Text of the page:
This is why we need to Federalize all public school education under the management of the Department of Education that will establish a national curriculum and be responsible for managing the schools. The time has long passed when we can allow individual states and school boards to meddle in something as important as the education of our children.

    The fact is that there is no end in sight of various creationist cranks and crackpots getting elected to local school boards and state legislatures and they will never give up trying to get creation into schools from the K-12 level through the university level. They may or may not know that they will lose in court, but they have found out that through threats and intimidation in the form of legislation, creationists can force teachers and professors, who generally are not looking for a confrontation, to simply stop saying anything in their classes about Evolution, the age of the Earth and the Big Bang theory. No other country where the central government operates the schools suffer as much as we do from the never ending attacks on our schools by radical creationists.

  5. Amen, Brother Stephen, Amen!!!

    That creationist clowns, who lurk in large numbers in state legislatures, can dictate science curricula from the dark corners of their demented minds, is a crime against reason.

  6. Someone correct me if I’m wrong, but the Discoveroids’ mask seems to have slipped down around their bony knees to reveal an ever more transparent religiosity; except for the terminally incompetent and delusional Casey, of course. The poor Gerbil’s science envy shines brightly.

  7. @Stephen Kennedy: I’m sure you know by now that I agree with you completely that creationism by any name (Intelligent Design, for example) has no place in the science classroom in any school, and no place in any classroom in a public school.

    However, there is a major danger in your proposal to federalize our public school curriculum. The way it is now, creationists have to fight their battle in 50 state legislatures and tens of thousands of local school districts. That’s a lot of work, and there will be many states and local school boards that will have none of it.

    On the other hand, if the public school curriculum becomes federalized, they only need to win one battle. And if they have a sympathetic administration, they won’t even have to fight very hard at all.

    And even if we did have a federal curriculum, there will still be creationist teachers and principals who will not follow the “Govmint lesson plans”.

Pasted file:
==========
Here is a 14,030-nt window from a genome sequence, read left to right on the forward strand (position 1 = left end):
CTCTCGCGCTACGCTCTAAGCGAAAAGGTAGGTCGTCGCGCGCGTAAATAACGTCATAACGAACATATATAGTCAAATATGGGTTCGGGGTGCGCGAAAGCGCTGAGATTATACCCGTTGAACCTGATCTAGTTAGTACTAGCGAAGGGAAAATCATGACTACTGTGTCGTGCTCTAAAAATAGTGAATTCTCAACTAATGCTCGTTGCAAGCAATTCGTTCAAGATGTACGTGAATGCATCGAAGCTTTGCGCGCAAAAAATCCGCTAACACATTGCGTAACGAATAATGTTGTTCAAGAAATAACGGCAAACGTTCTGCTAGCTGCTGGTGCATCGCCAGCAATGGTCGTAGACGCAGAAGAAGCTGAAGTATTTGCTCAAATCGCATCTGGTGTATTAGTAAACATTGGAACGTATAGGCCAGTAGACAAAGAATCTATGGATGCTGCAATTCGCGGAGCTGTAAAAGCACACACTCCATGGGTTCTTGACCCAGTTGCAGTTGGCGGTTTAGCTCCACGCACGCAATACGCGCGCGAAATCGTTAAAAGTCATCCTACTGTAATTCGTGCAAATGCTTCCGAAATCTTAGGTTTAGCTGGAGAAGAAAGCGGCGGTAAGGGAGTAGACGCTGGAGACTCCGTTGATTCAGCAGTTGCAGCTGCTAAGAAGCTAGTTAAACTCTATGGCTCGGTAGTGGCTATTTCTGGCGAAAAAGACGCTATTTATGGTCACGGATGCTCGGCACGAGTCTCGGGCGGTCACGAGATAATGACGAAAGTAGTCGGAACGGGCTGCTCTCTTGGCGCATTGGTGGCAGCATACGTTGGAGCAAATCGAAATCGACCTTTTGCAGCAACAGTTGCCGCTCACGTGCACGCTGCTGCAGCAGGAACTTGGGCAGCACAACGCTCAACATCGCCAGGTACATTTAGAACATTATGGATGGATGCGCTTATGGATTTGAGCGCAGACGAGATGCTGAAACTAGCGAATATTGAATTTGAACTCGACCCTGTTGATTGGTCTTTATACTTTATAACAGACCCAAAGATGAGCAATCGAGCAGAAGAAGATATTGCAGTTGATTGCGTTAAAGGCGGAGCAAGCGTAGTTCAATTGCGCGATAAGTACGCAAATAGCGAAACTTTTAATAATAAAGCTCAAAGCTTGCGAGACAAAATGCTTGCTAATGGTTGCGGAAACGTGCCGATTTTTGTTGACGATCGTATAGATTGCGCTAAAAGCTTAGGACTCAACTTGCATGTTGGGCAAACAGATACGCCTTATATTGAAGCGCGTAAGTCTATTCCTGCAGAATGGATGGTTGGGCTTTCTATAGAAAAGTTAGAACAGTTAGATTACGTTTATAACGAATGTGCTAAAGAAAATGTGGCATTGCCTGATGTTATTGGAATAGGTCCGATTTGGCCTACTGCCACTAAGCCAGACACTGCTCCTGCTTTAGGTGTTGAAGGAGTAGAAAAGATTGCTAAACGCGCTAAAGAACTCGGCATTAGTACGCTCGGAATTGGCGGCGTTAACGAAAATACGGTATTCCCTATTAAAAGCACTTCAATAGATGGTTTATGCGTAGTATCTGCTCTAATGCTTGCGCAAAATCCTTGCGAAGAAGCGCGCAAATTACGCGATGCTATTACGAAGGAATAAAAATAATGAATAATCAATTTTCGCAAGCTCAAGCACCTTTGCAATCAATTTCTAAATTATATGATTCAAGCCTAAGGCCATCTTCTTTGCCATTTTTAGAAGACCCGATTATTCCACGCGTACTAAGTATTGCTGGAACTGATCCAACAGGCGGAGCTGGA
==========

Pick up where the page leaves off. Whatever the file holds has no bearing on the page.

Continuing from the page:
We are probably safer with what we have. Even if a local school board here or there pushes creationism into the classroom, only a few thousand students will be affected. On the other hand, if creationists get control of a federal curriculum, well… we can all do the math of that prospect.

  8. It’s not true that the Discovernaughts were silent on the topic of the Bryan College speech ban. Klinghitler wrote a piece defending the ban on evolution, saying that religious schools “inevitably draw lines.”

  9. Crazy people are motivated to run for school boards because they hate secular education and want to destroy it or ultra-Christianize it. They play the long game. Rational people don’t want to run for local school boards. This must change.

  10. retiredsciguy has a point, but if the creationists had to battle the National Academy of Sciences or other major national science groups openly at a national level, the playing field would be much different than in a rural southern backwater school district. Just throwing that out for thought.

  11. My apologies if this posts twice. I tried posting earlier, and things froze up.
    I’ll try again:

    Diogenes: “Crazy people are motivated to run for school boards because they hate secular education and want to destroy it or ultra-Christianize it.

    Rational people don’t want to run for local school boards.”

    Yes, school board elections do draw those with an axe to grind, and they often have a strong network of the like-minded to get out the vote. Speaking from my own experience teaching in SW Ohio, hot-button topics were creationism, prayer in school, and sex education.

    Fortunately for my own children, the district in which I lived had a rational majority that quickly got on to what was afoot and spread the word. Strong PTAs are good for this. (Not necessarily PTOs, which are just local groups with no national affiliation.) Likewise for the district in which I taught.

    To be called a PTA or PTSA (Parent – Teacher Association; Parent – Teacher – Student Association), it legally needs to be affiliated with the National PTA, which is a very strong advocate for rational, secular public education and children in general. A PTO is just a single-school organization, often controlled by the school’s principal, rather than the PTO’s members themselves, as a PTA is.

  12. Richard Olson

    Elections at the local and state level are where most school policy is determined. I’m not going to go to the effort of providing links to news items in recent years detailing how the privatization movement in public education (just one component of the end-the-commons movement that is a disaster in the making) is succeeding in taxpayer education budgets diverted from public schools to charter schools, some of them only barely camouflaged religious academies that teach all kinds of Christian Revisionist misinformation, and sends kids off with Sunday School notions of reality. It’s not hard to google and find out how pervasive this practice presently is.